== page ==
Zdeno Chara ; Roberto Luongo

Zdeno Chara isn’t succeeding in a Tomas Holmstrom role on the Bruins’ power play

Sometimes a concept seems so clever, people have trouble letting go of it when it doesn’t really work very well. I can only speculate on the number of times I came up with a great idea (in my head) that ended up receiving shoulder shrugs, snickers or even eye-rolls.

Conceptually, putting 6-foot-9 behemoth defenseman Zdeno Chara in front of a goalie during the power play seems brilliant. Even some of the NHL’s sky-scraping goalies (such as Ben Bishop or Devan Dubnyk) wouldn’t be able to see with Chara in front, especially when they go to their butterfly styles.

So, yes, it sounds like a brilliant plan in theory. It might even work as a change of pace idea every now and then, just to keep opponents on their toes.

Yet it just doesn’t seem to work that well without a training camp’s worth of practice (or at least a regular season’s worth of tweaking). Casual observers might look at true masters of screening goalies – and scoring on deflections – and think that what Tomas Holmstrom, Ryan Smyth and other net front nuisances do is easy work. Perhaps it isn’t rocket science if you spend a ton of time perfecting the little nuances of that style, but it’s tough to ask a big, bruising defenseman to pick up that art in the middle of a challenging stretch of hockey.

Let’s not forget the factors outside of Chara’s control, either. By moving Chara from the point, the Bruins lose a historic slapper that broke the all-time All-Star Game record in the hardest shot competition (105.9 miles per hour). It’s not like the Bruins employ anyone else who could create havoc from the point in his place, either. Even when he wasn’t a whipping boy in his days running the Toronto Maple Leafs power play, Tomas Kaberle’s passing made him a weapon, not his shot. Dennis Seidenberg is a nice, versatile player but he doesn’t possess the kind of shot that keeps special teams coaches up at night.

Mark Spector elaborates on the problems that come with moving Chara from the point to Roberto Luongo’s grill.

Chara did spend some time tipping pucks after practice, but where Holmstrom has about an 85 per cent success rate in getting a stick on hard slap shots in one of those sessions, Chara redirected the puck about 40 per cent of the time — and his defencemen were floating in weak wristers.

(snip)

In Game 1 he did not show the ability to re-direct a point blast, nor was he quick to find a loose puck and jam it home. And, as Byfuglien perfected in those Vancouver-Chicago series, Chara never once found a way to crash into Luongo, or fall on the sprawled goalie as hard as possible at the end of the play.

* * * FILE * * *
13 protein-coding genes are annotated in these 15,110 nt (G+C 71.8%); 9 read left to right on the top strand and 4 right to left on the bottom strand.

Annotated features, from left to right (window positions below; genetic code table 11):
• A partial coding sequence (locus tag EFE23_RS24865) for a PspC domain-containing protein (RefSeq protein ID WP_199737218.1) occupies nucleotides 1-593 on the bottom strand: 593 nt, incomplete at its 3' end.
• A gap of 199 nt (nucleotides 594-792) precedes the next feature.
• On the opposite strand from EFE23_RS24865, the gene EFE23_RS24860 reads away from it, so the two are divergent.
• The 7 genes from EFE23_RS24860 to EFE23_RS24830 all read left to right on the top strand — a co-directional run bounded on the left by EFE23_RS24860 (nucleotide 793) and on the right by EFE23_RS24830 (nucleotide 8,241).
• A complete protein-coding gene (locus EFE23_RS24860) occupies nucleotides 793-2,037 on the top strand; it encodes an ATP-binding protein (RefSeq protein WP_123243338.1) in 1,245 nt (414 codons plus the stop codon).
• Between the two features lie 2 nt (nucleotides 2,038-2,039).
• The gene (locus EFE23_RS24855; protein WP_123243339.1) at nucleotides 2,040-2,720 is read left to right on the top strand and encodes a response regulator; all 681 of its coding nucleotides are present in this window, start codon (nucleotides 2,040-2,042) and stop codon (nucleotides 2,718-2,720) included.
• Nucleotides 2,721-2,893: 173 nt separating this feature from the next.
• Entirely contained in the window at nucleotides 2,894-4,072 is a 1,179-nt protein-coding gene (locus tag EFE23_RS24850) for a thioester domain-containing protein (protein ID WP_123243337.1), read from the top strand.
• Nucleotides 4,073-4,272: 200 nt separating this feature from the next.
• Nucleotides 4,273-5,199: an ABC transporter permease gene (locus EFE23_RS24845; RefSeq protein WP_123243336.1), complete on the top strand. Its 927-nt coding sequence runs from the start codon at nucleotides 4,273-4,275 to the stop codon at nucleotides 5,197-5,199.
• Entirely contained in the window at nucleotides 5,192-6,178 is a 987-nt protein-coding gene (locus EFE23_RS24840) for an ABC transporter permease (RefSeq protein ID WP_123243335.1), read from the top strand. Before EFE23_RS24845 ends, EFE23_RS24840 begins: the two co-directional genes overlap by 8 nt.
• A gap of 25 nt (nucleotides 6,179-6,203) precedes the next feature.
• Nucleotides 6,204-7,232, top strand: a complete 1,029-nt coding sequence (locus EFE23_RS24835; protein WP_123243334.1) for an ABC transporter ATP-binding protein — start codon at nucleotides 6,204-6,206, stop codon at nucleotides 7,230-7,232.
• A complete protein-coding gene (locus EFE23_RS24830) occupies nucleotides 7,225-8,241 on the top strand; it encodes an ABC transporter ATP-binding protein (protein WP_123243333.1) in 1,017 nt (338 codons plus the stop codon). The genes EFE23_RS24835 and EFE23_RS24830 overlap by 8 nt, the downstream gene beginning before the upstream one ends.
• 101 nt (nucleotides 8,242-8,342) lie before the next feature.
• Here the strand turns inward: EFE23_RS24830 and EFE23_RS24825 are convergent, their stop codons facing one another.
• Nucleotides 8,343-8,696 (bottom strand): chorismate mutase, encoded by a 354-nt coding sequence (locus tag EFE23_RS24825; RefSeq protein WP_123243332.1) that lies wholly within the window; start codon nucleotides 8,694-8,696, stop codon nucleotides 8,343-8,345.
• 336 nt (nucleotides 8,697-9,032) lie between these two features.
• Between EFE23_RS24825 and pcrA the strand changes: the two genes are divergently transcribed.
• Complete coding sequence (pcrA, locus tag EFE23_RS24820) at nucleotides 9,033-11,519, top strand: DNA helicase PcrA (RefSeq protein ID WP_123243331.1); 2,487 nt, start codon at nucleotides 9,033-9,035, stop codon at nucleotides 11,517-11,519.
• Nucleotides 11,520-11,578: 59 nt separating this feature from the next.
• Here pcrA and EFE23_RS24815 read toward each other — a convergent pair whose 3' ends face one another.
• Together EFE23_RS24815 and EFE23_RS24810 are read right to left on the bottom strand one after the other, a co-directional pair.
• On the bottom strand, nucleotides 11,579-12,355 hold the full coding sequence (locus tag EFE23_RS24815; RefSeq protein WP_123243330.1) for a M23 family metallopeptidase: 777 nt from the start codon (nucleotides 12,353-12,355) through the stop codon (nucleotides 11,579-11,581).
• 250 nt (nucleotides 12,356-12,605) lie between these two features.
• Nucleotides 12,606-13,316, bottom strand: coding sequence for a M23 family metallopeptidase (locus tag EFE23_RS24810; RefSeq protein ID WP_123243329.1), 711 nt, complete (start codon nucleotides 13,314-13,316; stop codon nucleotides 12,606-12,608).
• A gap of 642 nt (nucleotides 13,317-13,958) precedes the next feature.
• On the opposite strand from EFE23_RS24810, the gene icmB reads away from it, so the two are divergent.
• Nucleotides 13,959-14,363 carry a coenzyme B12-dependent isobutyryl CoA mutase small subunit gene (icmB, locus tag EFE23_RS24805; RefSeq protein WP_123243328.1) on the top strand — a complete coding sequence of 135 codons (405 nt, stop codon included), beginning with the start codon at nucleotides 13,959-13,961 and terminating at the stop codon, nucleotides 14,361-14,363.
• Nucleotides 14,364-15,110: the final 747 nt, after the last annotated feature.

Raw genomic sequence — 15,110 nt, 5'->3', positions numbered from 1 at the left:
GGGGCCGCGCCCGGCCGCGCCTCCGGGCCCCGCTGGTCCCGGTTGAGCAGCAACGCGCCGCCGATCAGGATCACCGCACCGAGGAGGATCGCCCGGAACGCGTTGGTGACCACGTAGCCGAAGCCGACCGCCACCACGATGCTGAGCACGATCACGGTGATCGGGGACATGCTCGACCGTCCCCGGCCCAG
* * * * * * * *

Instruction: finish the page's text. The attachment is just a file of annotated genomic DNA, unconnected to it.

Smyth doesn’t want to come across as criticizing Chara, who is doing his best to learn an element of the game that a guy like Detroit’s Holmstrom has worked years and years to perfect. But Smyth knows he wouldn’t have any more success trying to learn how to play defence at such a crucial point in the season.

“The old cliché is, practice makes perfect. It takes time,” Smyth said. “I (tip pucks) every game day, every morning skate. Like Holmstrom does. It takes time, and it takes practice.”

It’s not as if the Bruins are without options for the role, either. Milan Lucic is an obvious example of a big forward (listed at 6-4, 220 lbs.) who could be more adept at scoring dirty goals than Chara. Perhaps someone like Brad Marchand would work well too; he might have the right combination of skills to seal the deal and courage to take the abuse that comes from standing in front of the net.

You cannot blame head coach Claude Julien and his staff for trying something different to generate points from a stagnant man advantage. The problem with putting Chara in this role is that you’re taking away one of the few strengths you had (his blistering shot) for an idea that works better in our minds than it does on the ice. Julien might be wiser to go back to a simpler setup and make smaller changes to his power play units. (Tyler Seguin for Mark Recchi, anyone?)

For more analysis of Boston’s PP struggles, click here.

San Jose Sharks’ defense looks very promising